There are, for example, no Trump field offices: the campaign is piggy-backing on existing Republican infrastructure, which is often ill-placed for presidential races (and may not prioritise Trump’s needs above those of local officials).

Clinton, by contrast, has the network and supporters and mailing lists built up by herself and her husband over decades of campaigning. Plus that of the Democratic National Committee. Plus that of a guy called Barack Obama, who assembled and refined the most fearsome and data-driven election machine in US history, which has now essentially fused with the Clinton operation.

The early signs also seem to show that Clinton has successfully motivated those voters alienated by Trump. There are mixed reports over whether turnout among African-Americans is down – either because Barack Obama is no longer on the ballot paper, or because of Trump’s plan to discourage black voters – or holding steady. But turnout among Hispanics appears to be spiking – perhaps proving the theory that if you tar an entire ethnic group as rapists then they tend to take offence.

So if Trump does win – that tantalising, horrifying if – it will be a genuine revolution: an overturning of demographic, electoral and political wisdom.

Trump was told he could not win because there just weren’t enough angry white men. But the reason he still has a chance of winning – a better chance of winning, according to the number-crunchers at FiveThirtyEight, than Romney did – is because he is finding and energising precisely those voters, in particular in the Rust Belt and upper Midwest.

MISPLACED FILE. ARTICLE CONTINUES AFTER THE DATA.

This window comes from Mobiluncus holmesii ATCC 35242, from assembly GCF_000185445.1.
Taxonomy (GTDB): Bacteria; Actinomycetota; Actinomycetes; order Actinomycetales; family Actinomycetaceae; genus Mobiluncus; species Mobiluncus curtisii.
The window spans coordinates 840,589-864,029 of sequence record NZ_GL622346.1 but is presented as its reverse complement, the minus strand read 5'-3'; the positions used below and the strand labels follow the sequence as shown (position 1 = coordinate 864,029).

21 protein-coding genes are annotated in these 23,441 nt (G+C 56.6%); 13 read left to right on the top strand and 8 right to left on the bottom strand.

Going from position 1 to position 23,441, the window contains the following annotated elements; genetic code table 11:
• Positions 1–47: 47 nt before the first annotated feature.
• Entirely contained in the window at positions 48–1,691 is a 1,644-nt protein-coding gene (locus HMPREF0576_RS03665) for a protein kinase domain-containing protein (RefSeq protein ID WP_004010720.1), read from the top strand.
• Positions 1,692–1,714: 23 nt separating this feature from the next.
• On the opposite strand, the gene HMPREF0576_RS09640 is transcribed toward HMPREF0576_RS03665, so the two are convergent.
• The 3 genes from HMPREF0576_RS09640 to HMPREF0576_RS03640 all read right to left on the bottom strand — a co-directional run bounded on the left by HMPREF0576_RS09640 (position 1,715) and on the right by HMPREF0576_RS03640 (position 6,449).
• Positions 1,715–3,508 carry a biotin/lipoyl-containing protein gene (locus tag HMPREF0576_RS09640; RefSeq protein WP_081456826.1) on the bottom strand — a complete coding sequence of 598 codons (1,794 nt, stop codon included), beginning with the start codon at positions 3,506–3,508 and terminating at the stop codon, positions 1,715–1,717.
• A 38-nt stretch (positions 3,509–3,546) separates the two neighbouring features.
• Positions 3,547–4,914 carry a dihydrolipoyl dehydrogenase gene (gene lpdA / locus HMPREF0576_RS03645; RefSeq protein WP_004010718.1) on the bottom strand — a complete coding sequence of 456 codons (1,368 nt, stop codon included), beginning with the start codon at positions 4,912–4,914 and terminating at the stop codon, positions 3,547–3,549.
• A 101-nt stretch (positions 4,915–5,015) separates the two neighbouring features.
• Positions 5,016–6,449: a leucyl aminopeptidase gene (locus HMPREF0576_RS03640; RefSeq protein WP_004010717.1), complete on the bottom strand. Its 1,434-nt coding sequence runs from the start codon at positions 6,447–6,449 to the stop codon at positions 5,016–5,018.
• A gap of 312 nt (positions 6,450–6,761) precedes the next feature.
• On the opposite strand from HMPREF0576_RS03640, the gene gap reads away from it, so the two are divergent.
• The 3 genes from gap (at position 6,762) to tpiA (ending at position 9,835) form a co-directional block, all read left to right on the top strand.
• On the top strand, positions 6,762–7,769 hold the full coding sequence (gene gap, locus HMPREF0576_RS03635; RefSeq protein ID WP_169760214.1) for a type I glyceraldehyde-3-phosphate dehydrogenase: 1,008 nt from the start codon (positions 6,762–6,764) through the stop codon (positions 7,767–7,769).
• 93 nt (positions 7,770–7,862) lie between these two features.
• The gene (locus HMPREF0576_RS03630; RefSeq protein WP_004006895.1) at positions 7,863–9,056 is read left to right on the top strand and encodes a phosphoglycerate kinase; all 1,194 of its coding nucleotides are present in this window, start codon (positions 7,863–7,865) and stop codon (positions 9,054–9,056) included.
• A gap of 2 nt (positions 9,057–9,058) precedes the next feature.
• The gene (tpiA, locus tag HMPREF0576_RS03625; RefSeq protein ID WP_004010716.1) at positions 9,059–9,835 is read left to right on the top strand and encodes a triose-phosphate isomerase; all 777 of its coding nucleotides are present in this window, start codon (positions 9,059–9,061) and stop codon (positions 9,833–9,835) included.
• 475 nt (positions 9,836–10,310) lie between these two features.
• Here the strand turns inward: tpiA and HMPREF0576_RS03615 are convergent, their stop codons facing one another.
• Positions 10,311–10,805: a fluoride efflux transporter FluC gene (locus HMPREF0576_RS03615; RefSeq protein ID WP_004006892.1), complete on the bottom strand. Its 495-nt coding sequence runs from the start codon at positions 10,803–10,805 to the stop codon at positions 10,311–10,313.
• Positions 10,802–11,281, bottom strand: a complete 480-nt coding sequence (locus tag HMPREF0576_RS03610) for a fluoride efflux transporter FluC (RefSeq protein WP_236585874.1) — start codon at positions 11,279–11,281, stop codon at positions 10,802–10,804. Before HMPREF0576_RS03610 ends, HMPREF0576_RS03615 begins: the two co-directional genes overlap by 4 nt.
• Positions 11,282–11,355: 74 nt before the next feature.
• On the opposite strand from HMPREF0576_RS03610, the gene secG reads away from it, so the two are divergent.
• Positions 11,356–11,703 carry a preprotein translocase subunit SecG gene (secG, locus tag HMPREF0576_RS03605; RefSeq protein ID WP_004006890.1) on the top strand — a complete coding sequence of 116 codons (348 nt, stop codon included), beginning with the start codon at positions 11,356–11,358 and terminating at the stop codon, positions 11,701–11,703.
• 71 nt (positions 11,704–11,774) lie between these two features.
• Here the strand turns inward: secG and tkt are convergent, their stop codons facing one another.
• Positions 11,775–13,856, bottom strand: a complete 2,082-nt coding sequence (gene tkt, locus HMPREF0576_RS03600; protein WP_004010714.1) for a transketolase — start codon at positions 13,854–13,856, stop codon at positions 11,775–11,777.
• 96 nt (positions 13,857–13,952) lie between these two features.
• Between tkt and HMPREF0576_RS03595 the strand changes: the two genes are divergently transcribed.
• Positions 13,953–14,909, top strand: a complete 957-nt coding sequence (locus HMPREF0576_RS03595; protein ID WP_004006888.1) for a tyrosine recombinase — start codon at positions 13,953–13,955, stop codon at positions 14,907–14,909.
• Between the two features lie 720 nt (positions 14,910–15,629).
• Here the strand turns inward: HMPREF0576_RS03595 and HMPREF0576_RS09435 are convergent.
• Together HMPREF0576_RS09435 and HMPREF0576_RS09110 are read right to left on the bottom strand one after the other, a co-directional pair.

Nate Silver, that site’s editor, has produced an excellent summary of each state’s significance in the race, and the odds of it tipping this way or that. His models put Trump’s odds at roughly 30 per cent, though others have argued that this is overstating Trump’s chances.

But what Silver does not state explicitly is the central point which emerges: if Trump wins, he will not win despite being Donald Trump, but because of it. He will win because he spoke for the angry, resentful white men and to a lesser extent women who have spent years fuming at what has become of their country.

And this, of course, is why the comparisons to Brexit are entirely appropriate. Trump has far less of a chance than the Leave campaign did. But if he does win, it will be a genuine peasants’ revolt – not just a slap in the face to the political elite and the values they stand for, but full-on assault and battery.

If he wins, it will change American politics forever. If he loses, the question will be whether the old order will reassert itself, or his extraordinary transformation of the Republican base will endure.

Robert Colvile is the Editor of CapX.